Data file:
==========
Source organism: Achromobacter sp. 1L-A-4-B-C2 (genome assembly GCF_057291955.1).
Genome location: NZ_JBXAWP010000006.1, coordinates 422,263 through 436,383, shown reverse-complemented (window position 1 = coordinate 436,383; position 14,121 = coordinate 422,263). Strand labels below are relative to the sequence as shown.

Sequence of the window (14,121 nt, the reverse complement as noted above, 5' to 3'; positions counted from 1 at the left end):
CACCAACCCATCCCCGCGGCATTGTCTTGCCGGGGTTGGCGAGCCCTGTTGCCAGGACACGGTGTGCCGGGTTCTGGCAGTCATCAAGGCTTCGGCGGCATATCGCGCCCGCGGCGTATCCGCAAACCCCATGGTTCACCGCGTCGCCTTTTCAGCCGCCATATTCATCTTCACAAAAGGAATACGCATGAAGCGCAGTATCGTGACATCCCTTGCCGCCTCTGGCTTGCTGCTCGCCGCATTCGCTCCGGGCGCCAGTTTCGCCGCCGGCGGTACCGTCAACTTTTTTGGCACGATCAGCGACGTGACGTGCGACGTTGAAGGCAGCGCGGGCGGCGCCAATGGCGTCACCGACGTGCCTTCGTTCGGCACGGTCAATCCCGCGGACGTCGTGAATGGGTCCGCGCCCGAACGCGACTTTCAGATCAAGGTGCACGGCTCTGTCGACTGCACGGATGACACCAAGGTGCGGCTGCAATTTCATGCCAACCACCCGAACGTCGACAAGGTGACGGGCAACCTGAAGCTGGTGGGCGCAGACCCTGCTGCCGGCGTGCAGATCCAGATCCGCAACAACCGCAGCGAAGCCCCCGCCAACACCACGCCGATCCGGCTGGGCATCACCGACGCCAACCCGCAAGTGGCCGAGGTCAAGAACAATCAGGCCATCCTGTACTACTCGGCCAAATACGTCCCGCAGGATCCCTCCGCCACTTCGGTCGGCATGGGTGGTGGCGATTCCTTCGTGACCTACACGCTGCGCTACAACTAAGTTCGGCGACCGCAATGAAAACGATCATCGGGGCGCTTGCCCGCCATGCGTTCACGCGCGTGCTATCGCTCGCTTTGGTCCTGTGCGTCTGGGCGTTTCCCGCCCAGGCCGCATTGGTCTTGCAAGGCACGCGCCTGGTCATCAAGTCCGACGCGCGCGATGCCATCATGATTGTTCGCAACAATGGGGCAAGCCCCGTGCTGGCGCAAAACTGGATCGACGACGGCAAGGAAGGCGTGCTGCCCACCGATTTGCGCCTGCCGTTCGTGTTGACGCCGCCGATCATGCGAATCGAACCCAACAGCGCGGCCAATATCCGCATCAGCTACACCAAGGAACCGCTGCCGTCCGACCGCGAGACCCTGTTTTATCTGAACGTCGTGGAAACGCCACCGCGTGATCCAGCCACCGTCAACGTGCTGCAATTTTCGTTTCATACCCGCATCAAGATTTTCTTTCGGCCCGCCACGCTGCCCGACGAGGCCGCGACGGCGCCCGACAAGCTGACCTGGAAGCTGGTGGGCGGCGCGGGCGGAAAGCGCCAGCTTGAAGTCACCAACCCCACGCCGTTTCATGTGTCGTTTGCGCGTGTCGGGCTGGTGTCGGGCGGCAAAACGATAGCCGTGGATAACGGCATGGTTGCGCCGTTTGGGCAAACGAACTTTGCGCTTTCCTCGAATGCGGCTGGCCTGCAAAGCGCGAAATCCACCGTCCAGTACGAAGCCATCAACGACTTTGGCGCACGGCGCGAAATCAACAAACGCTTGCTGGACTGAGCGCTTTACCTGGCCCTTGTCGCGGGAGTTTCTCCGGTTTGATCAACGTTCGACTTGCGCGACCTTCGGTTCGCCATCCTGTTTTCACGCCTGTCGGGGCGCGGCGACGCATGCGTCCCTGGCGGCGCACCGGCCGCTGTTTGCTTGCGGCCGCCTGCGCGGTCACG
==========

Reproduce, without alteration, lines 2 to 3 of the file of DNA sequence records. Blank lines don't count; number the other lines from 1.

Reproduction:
Genome location: NZ_JBXAWP010000006.1, coordinates 422,263 through 436,383, shown reverse-complemented (window position 1 = coordinate 436,383; position 14,121 = coordinate 422,263). Strand labels below are relative to the sequence as shown.

Sequence of the window (14,121 nt, the reverse complement as noted above, 5' to 3'; positions counted from 1 at the left end):